Constantin Brancusi

(1876—1957) Romanian sculptor

Show Summary Details

Quick Reference


Romanian-born French sculptor and a pioneer of abstract sculpture.

Brancusi was born into a large and prosperous peasant family in a district with a tradition of woodworking. After studying art in Bucharest he went to Munich in 1902, from where he set out on foot for Paris, arriving in 1904. The first sculptures that he exhibited were naturalistic and sufficiently impressive for Rodin to offer him a place in his studio as a student carver. However, Brancusi had already moved away from depicting the external apparance of objects: his ambition was to capture the essence of forms by dispensing with surface details. His Sleeping Muse of 1909 is an early stage of this evolution towards pure form. This and many of his subjects in marble and polished bronze were repeated and refined several times in the quest for simplicity and perfection. The abstract Bird in Space, for example, was produced in fifteen versions between 1923 and 1940.

The second vital characteristic of Brancusi's art is the feeling for his materials that he inherited from his native culture. In contrast to the contemporary practice of employing craftsmen to do the carving, from 1910 Brancusi worked directly with the materials himself. In the stone carving The Kiss (first version 1910) the forms appropriate to the material are as important as the forms required by the subject. Brancusi's work, in contrast to the cerebral approach of most avant-garde sculptors at the time, has profoundly influenced much modern sculpture. The Kiss, like many of his carvings in stone and wood, also reflects his respect for archaic and primitive sculpture.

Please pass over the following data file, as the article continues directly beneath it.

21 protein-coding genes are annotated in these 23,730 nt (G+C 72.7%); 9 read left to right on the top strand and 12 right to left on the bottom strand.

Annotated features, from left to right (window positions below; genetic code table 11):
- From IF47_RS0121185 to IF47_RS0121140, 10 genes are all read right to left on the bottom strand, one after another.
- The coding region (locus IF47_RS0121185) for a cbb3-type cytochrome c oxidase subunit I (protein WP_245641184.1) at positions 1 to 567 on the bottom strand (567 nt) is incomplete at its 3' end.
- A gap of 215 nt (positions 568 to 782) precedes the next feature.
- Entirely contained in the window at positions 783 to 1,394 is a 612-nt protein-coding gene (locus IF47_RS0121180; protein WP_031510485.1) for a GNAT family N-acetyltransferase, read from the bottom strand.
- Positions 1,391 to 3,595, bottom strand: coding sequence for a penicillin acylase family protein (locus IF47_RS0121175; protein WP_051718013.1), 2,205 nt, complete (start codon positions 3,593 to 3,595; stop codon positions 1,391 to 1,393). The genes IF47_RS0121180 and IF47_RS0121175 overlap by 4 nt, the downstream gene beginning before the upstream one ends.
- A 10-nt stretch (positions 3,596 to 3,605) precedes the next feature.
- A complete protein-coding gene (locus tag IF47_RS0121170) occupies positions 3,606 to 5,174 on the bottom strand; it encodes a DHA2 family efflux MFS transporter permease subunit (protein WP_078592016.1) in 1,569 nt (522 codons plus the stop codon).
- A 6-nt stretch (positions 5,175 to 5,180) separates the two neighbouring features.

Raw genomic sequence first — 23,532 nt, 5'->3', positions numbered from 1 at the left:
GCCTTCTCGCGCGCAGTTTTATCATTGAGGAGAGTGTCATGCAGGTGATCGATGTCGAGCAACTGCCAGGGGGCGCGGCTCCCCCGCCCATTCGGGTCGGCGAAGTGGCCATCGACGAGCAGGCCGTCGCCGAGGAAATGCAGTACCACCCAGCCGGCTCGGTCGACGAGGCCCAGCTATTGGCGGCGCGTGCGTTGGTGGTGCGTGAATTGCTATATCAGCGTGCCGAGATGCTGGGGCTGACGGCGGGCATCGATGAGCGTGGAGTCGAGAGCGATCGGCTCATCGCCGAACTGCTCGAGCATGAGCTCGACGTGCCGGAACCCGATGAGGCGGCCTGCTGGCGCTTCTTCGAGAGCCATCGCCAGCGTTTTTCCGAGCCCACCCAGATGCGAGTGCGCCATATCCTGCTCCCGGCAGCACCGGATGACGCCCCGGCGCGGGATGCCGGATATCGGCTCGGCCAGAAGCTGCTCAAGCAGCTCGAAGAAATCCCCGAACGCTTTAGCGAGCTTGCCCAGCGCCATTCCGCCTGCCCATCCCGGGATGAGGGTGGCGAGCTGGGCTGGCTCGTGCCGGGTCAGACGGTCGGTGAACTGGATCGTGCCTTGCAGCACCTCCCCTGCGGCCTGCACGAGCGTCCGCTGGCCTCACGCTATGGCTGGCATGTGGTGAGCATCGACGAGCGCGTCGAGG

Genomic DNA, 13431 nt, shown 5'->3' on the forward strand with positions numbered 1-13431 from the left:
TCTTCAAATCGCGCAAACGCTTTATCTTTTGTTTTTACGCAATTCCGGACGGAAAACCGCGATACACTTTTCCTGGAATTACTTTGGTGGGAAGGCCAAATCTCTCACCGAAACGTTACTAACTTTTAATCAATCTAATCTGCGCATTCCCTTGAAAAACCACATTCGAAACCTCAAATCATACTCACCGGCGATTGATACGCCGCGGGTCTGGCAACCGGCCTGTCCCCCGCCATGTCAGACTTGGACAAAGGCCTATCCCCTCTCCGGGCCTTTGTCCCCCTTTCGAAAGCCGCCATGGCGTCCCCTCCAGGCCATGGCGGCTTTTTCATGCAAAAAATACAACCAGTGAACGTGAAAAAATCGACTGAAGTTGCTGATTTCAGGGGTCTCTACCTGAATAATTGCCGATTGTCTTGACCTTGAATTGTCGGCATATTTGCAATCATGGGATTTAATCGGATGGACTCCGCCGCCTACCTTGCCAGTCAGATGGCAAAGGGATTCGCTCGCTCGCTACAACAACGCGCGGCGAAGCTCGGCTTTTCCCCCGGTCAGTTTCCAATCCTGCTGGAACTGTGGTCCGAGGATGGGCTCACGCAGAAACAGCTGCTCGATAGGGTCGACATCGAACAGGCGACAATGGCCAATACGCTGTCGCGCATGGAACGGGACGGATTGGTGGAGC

Brancusi became a naturalized French citizen in 1957, shortly before his death.

Subjects: Art.

Reference entries

See all related reference entries in Oxford Index »

Users without a subscription are not able to see the full content. Please, subscribe or login to access all content.